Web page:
We, at 2hD Ltd, needs to gather and use certain information about individuals. These can include customers, suppliers, business contacts, employees and other people the organisation has a relationship with or may need to contact.

This policy describes how this personal data must be collected, handled and stored to meet the company’s data protection standards — and to comply with the law.

Topics

  • About the context
  • People, risks and responsibilities
  • General staff guidelines
  • Subject access requests
  • Providing information 

About the context

Why this policy exists

This data protection policy ensures 2hD:

  • Complies with data protection law and follows good practice
  • Protects the rights of staff, customers and partners
  • Is open about how it stores and processes individuals’ data
  • Protects itself from the risks of a data breach

Data protection law

The ‘General Data Protection Regulation (GDPR) (EU) 2016/679’ (GDPR) describes how organisations — including 2hD Ltd — must collect, handle and store personal information. These rules apply regardless of whether data is stored electronically, on paper or on other materials. To comply with the law, personal information must be collected and used fairly, stored safely and not disclosed unlawfully.

The GDPR is underpinned by a number of important principles. These say that personal data must:

  1. Be processed fairly and lawfully
  2. Be obtained only for specific, lawful purposes
  3. Be adequate, relevant and not excessive
  4. Be accurate and kept up to date
  5. Not be held for any longer than necessary
  6. Processed in accordance with the rights of data subjects. This includes the right to erasure/to be forgotten where appropriate and theright to request copies of data that we hold pertaining to a data subject
  7. Be protected in appropriate ways
  8. Not be transferred outside the European Economic Area (EEA), unless that country or territory also ensures an adequate level of protection
  9. Be obtained only with Explicit consent of the data subject
  10. Any data breaches will be reported to the ICO as appropriate.

People, risks and responsibilities

Policy scope

This policy applies to:

  • The head office of 2hD Ltd
  • All branches of 2hD Ltd, including 2hD Norway
  • All staff and volunteers of 2hD Ltd
  • All contractors, suppliers and other people working on behalf of 2hD Ltd

It applies to all data that the company holds relating to identifiable individuals, even if that information technically falls outsideof the Data Protection Act 1998 or the GDPR 2018. This can include:

  • Names of individuals
  • Postal addresses
  • Email addresses
  • Telephone numbers
  • Any other information relating to individuals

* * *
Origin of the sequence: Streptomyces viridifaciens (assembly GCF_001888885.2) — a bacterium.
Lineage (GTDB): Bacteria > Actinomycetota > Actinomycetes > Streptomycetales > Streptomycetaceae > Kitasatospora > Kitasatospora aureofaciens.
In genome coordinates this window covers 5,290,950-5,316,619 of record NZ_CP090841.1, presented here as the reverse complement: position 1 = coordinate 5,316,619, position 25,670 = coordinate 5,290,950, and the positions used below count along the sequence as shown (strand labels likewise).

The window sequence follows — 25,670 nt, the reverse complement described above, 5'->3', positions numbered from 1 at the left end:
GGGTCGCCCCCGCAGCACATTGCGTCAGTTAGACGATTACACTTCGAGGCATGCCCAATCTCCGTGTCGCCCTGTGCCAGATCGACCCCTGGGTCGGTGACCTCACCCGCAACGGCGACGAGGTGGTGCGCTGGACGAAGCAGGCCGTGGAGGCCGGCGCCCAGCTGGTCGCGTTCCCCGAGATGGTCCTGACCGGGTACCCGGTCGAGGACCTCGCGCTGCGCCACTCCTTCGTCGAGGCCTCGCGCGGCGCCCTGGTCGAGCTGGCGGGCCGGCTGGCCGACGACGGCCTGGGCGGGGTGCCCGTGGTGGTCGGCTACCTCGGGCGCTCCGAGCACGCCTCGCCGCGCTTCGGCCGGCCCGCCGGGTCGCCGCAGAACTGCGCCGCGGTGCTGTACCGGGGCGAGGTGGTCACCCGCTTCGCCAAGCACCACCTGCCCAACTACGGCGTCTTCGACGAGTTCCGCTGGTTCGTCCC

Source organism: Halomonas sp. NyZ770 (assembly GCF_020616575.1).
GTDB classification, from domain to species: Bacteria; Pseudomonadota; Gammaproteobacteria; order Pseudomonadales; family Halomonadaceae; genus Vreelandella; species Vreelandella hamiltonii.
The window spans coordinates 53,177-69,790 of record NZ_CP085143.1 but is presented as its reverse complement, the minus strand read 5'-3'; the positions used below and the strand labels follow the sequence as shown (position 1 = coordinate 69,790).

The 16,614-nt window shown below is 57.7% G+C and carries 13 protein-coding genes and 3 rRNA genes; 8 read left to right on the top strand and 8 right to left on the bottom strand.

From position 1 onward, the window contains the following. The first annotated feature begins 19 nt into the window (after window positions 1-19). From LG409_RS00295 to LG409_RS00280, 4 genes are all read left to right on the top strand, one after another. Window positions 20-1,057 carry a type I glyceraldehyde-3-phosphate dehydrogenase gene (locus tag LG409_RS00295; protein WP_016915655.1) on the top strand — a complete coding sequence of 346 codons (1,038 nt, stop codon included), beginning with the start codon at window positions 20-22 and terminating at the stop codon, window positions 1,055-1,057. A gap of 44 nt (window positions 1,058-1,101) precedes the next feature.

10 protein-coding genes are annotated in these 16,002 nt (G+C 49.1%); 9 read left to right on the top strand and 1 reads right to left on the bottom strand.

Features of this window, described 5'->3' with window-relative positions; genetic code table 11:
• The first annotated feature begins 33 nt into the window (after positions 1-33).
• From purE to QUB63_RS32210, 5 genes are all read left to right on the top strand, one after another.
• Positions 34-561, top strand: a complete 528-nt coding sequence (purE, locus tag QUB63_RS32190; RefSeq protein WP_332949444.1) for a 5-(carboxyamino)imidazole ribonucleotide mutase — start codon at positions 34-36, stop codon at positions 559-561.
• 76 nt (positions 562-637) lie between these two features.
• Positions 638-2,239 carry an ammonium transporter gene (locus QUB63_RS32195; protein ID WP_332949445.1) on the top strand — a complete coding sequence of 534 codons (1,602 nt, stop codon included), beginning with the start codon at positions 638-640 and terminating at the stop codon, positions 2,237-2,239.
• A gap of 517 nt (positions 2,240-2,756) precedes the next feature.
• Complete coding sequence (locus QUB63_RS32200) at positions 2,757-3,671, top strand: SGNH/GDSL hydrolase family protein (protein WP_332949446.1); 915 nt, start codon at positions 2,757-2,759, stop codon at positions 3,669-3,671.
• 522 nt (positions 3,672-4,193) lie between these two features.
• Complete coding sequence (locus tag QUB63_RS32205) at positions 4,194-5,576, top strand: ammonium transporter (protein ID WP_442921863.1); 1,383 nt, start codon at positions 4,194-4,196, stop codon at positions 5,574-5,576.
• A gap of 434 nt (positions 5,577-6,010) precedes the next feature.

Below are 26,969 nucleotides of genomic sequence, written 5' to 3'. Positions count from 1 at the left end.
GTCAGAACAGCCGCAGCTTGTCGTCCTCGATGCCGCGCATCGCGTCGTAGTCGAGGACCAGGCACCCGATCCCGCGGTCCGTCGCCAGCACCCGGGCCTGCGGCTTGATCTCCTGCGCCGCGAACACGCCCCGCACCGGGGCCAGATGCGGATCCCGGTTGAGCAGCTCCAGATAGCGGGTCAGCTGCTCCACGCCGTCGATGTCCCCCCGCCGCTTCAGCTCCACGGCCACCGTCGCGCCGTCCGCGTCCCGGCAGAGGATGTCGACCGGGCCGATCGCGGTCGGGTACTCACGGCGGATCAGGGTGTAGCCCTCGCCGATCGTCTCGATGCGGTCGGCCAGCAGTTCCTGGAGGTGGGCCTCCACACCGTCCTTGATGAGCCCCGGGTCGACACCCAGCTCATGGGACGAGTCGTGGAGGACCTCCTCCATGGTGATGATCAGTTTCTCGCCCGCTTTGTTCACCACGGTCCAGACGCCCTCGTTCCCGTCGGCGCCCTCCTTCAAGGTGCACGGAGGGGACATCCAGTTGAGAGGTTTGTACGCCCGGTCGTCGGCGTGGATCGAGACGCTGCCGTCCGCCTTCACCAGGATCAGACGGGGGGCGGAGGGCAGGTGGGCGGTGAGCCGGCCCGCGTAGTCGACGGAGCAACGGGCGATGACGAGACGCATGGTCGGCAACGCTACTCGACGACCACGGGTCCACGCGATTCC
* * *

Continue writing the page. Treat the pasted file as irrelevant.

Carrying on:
Data protection risks

This policy helps to protect us from data security risks, including:

  • Breaches of confidentiality (e.g. information being given out inappropriately).
  • Failing to offer choice (e.g. all individuals should be free to choose how the company uses data relating to them).
  • Reputational damage (e.g. the company could suffer if hackers successfully gained access to sensitive data).

Responsibilities

Everyone who works for or with us has some responsibility for ensuring data is collected, stored and handled appropriately. Whenever we handle personal data, we must ensure that it is handled and processed in line with this policy and data protection principles. However, the following people have key areas of responsibility:

The board of directors is responsible for:

  • Ensuring that 2hD Ltd ultimately meets its legal obligations.
  • Addressing any data protection queries from journalists or media outlets like newspapers.

The Data Protection Officer, is responsible for:

  • Keeping the board updated about data protection responsibilities, risks and issues.
  • Reviewing regularly all data protection procedures and related policies.
  • Arranging data protection training and advice for the people covered by this policy.
  • Handling data protection questions from staff and anyone else covered by this policy.
  • Dealing with requests from individuals to see the data we hold about them (also called ‘subject access requests’).
  • Checking and approving any contracts or agreements with third parties that may handle the company’s sensitive data.
  • Ensuring that third-party partners, such as suppliers and sub-contractors, are complying with appropriate Data Protection regulations and that data shared for legitimate business reasons is treated safely and responsibly.
  • Approving any data protection statements attached to communications such as emails and letters.
  • Where necessary, working with other staff to ensure marketing initiatives abide by data protection principles.

The IT manager, is responsible for:

  • Ensuring all systems, services and equipment used for storing data meet acceptable security standards.
  • Performing regular checks and scans to ensure security hardware and software is functioning properly.